5. Now Burp received a request with all the parameters exposed. It can fuzz them if asked to do so. Next Burp, being a proxy, sends the request back to Apache on localhost:8080, but now it goes to another PHP script.
  6. When tpl2http.php script is invoked, it re-assembles the original request, possibly with some parameter values altered by scanner.
  7. After the request is assembled, tpl2http.php script forwards it to Burp again, but to another listener set to forward the requests through to the target server. The port the second listener runs on is hardcoded into this script (I use TCP/8081). This resulting request will looks very much like the original one (it is slightly different from the original because PHP JSON decode/encode functions drop redundant white spaces). It will be proxied by Burp towards the target server.

    POST /*** HTTP/1.1
    Host: ***
    Content-Type: application/json; charset=utf-8
    Content-Length: 106

    {"id":2,"jsonrpc":"2.0","method":"get***History","params":{"params":{"startIndex":0,"maxResults":5}}}

    Here is another sample, note Burp's attempt to test for SQL injection:

    POST /*** HTTP/1.1
    Host: ***
    Content-Type: application/json; charset=utf-8
    Connection: Keep-Alive
    Content-Length: 125

    {"id":2,"jsonrpc":"2.0","method":"get***History","params":{"params":{"startIndex11952520' or 1=2--":0,"maxResults":5}}}

Summary

Here is the summary of the test setup for HTTP services:

  1. The first Burp listener (:8080) set to redirect requests to local Apache (:80)
  2. The client set to use this listener for HTTP requests.
  3. The second Burp listener (:8081) is set to invisible mode
  4. Local Apache (:80) set to redirect all requests to http2tpl.php
  5. Variables proxyhost/proxyport in http2tpl.php are set to the first Burp listener localhost:8080 (default)
  6. Variables proxyhost/proxyport in tpl2http.php are set to the second Burp listener localhost:8081 (default)
  7. http2tpl.php and tpl2http.php are deployed in Apache's webroot.

If HTTPS needs to be supported:

  1. The third Burp listener (:8443) set to redirect requests to local Apache (:443)
  2. The client set to use this listener for HTTPS requests.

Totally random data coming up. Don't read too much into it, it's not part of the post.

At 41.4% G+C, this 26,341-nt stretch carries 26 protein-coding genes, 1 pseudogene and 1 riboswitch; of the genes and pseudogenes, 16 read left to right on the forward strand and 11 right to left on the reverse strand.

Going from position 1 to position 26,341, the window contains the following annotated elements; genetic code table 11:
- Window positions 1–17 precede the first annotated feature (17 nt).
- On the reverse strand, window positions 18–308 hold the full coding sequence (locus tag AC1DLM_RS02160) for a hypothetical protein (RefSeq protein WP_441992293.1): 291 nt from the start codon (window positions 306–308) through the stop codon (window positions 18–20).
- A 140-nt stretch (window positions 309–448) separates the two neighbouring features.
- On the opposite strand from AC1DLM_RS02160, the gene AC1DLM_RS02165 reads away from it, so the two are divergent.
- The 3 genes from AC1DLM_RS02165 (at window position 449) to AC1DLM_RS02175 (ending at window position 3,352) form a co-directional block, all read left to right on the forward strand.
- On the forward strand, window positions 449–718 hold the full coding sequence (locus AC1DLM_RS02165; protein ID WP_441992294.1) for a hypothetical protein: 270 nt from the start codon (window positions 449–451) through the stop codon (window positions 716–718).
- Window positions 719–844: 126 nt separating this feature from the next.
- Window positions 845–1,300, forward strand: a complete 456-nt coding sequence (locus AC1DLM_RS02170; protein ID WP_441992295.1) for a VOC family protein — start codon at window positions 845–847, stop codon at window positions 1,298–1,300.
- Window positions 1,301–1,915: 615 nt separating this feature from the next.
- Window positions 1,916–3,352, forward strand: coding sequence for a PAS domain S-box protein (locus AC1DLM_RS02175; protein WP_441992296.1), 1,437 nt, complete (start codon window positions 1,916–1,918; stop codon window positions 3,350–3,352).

3. The fourth Burp listener (:8444) is set to invisible mode
  4. Local Apache (:443) set to redirect all requests to http2tpl.php
  5. Variables $proxyhost/$proxyport in http2tpl.php are set to the first Burp listener localhost:8080 (default)
  6. Variables $proxyhostssl/$proxyportssl in tpl2http.php are set to the fourth Burp listener localhost:8444
  7. http2tpl.php and tpl2http.php are deployed in Apache's webroot.

Notes:

  1. The same approach can be used to handle other input formats by changing the implementation of http2tpl.php (see comments inside). Script tpl2http.php is not JSON-specific, it merely gets HTTP request line, headers, body template, and set of parameter substitutions it needs to make and assembles the request back.
  2. The sample requests above are simplified, real GET /tpl2http.php requests carry serialized HTTP request line, headers, and body template. These values are sent in DST parameter, its integrity protected with HMAC in DST_SIGN parameter (to make sure Burp can't mess with them).
  3. The current implementation is extremely ugly, and probably does not let Burp identify all vulnerabilities it could have identified. It breaks binary content, for example images. This is because it uses fgets() function of PHP, which drops \x0d characters. It does not correctly relay HTTP headers. Still, it is better than nothing and has already helped me to find some input validation flaws.

Here is a zip file containing http2tlp/tpl2http.php scripts and Apache vhost configs.

Comments

Just came across another attempt to pentest a web service using non-standard input encoding format
http://blog.gdssecurity.com/labs/2010/5/6/fuzzing-gwt-rpc-requests.html . Here it is about GWT encoding, used by applications based on Google Web Toolkit.

Ammonite (ammonite.ryscc.com) supports JSON and XML request fuzzing.